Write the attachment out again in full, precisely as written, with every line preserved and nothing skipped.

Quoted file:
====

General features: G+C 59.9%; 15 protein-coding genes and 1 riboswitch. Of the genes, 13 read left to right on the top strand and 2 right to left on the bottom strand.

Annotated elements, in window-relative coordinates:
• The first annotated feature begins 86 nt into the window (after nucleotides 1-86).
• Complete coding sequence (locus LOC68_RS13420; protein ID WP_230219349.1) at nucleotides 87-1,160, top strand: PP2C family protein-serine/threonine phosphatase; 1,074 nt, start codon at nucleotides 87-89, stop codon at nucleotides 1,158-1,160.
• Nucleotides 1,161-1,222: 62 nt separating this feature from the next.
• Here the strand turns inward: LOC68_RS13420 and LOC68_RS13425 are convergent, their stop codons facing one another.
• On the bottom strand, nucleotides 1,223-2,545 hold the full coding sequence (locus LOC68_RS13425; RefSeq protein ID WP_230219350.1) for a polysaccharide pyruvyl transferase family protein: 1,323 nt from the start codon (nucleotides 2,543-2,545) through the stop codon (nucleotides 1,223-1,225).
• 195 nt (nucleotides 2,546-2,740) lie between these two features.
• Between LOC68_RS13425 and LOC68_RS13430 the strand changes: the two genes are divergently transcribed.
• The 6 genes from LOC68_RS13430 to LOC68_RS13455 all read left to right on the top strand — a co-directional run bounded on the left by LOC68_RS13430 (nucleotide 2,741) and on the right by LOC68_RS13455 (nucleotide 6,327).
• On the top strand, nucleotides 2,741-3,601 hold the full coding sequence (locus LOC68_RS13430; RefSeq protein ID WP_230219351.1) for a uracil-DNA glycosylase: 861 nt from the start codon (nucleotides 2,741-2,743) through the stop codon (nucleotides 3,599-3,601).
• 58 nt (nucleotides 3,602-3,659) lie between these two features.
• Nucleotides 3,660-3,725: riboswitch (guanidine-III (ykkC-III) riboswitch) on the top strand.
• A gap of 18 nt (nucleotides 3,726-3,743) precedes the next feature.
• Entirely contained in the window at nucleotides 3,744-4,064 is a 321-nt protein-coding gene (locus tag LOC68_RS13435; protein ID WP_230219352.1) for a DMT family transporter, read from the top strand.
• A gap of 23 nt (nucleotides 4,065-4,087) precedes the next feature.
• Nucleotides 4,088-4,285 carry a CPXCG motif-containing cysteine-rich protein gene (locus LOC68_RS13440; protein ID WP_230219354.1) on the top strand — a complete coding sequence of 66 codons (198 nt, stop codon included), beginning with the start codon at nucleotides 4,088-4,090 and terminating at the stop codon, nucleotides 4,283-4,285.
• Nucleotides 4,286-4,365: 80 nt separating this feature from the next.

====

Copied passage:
General features: G+C 59.9%; 15 protein-coding genes and 1 riboswitch. Of the genes, 13 read left to right on the top strand and 2 right to left on the bottom strand.

Annotated elements, in window-relative coordinates:
• The first annotated feature begins 86 nt into the window (after nucleotides 1-86).
• Complete coding sequence (locus LOC68_RS13420; protein ID WP_230219349.1) at nucleotides 87-1,160, top strand: PP2C family protein-serine/threonine phosphatase; 1,074 nt, start codon at nucleotides 87-89, stop codon at nucleotides 1,158-1,160.
• Nucleotides 1,161-1,222: 62 nt separating this feature from the next.
• Here the strand turns inward: LOC68_RS13420 and LOC68_RS13425 are convergent, their stop codons facing one another.
• On the bottom strand, nucleotides 1,223-2,545 hold the full coding sequence (locus LOC68_RS13425; RefSeq protein ID WP_230219350.1) for a polysaccharide pyruvyl transferase family protein: 1,323 nt from the start codon (nucleotides 2,543-2,545) through the stop codon (nucleotides 1,223-1,225).
• 195 nt (nucleotides 2,546-2,740) lie between these two features.
• Between LOC68_RS13425 and LOC68_RS13430 the strand changes: the two genes are divergently transcribed.
• The 6 genes from LOC68_RS13430 to LOC68_RS13455 all read left to right on the top strand — a co-directional run bounded on the left by LOC68_RS13430 (nucleotide 2,741) and on the right by LOC68_RS13455 (nucleotide 6,327).
• On the top strand, nucleotides 2,741-3,601 hold the full coding sequence (locus LOC68_RS13430; RefSeq protein ID WP_230219351.1) for a uracil-DNA glycosylase: 861 nt from the start codon (nucleotides 2,741-2,743) through the stop codon (nucleotides 3,599-3,601).
• 58 nt (nucleotides 3,602-3,659) lie between these two features.
• Nucleotides 3,660-3,725: riboswitch (guanidine-III (ykkC-III) riboswitch) on the top strand.
• A gap of 18 nt (nucleotides 3,726-3,743) precedes the next feature.
• Entirely contained in the window at nucleotides 3,744-4,064 is a 321-nt protein-coding gene (locus tag LOC68_RS13435; protein ID WP_230219352.1) for a DMT family transporter, read from the top strand.
• A gap of 23 nt (nucleotides 4,065-4,087) precedes the next feature.
• Nucleotides 4,088-4,285 carry a CPXCG motif-containing cysteine-rich protein gene (locus LOC68_RS13440; protein ID WP_230219354.1) on the top strand — a complete coding sequence of 66 codons (198 nt, stop codon included), beginning with the start codon at nucleotides 4,088-4,090 and terminating at the stop codon, nucleotides 4,283-4,285.
• Nucleotides 4,286-4,365: 80 nt separating this feature from the next.